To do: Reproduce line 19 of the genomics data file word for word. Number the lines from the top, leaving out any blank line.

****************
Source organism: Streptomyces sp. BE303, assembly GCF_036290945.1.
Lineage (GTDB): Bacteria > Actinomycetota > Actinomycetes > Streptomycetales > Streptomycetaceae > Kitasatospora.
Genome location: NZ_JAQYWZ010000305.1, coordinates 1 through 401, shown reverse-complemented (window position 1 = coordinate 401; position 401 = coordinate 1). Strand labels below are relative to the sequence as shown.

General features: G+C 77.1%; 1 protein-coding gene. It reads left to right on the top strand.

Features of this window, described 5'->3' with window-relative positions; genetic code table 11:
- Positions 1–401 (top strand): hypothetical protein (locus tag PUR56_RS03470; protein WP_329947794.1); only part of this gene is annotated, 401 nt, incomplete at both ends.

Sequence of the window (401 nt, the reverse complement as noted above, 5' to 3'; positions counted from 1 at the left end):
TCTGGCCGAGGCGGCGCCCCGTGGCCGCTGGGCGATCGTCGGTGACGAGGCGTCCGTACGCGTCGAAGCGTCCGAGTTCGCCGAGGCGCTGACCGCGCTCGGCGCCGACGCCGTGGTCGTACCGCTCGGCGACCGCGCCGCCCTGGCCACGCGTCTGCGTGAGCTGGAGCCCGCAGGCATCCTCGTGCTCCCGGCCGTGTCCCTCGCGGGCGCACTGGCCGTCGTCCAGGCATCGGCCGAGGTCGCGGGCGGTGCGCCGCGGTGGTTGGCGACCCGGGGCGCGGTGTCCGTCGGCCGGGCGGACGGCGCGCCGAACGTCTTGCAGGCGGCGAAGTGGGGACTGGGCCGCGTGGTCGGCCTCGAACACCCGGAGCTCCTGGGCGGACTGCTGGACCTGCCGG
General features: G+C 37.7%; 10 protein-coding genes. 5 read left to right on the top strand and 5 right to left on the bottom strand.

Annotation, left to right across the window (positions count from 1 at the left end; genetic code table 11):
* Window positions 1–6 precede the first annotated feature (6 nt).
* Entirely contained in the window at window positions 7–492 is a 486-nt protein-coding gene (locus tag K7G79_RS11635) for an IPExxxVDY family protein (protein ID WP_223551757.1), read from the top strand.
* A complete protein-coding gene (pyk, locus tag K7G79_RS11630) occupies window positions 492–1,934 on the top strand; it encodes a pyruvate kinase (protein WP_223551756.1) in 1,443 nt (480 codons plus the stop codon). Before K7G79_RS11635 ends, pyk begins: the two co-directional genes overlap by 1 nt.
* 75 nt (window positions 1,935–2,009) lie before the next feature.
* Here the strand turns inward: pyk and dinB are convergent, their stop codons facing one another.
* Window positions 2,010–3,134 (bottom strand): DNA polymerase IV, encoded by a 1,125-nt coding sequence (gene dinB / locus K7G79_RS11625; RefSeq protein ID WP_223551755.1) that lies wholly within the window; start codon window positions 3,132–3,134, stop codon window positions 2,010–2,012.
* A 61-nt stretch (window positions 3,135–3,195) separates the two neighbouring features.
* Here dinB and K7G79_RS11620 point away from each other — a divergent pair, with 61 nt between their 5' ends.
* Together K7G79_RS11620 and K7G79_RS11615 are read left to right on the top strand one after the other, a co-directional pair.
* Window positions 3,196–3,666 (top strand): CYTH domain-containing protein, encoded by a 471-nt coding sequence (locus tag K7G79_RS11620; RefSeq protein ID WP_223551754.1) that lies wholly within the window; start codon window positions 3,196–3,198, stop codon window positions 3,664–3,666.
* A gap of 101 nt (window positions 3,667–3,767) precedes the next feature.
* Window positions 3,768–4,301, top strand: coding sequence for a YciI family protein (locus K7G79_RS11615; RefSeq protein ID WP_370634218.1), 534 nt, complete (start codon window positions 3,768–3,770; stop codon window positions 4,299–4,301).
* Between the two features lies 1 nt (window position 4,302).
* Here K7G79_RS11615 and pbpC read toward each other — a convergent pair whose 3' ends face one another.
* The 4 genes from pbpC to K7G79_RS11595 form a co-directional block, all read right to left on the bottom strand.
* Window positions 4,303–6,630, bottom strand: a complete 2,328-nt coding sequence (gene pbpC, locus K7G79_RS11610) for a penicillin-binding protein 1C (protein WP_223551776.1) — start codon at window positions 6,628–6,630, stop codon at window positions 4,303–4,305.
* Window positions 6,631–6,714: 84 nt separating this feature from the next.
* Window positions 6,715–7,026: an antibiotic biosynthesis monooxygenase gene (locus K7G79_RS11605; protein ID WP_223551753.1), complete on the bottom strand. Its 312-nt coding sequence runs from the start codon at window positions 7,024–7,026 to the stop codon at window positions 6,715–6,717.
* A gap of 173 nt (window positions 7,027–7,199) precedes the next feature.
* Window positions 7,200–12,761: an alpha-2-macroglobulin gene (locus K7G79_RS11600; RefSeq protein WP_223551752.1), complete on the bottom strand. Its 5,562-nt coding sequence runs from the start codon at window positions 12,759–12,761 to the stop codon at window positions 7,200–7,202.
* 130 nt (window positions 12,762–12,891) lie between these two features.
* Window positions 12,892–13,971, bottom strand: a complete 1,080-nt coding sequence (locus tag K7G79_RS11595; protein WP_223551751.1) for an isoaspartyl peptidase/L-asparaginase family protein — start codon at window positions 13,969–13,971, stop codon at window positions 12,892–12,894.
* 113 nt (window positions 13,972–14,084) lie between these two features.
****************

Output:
* Together K7G79_RS11620 and K7G79_RS11615 are read left to right on the top strand one after the other, a co-directional pair.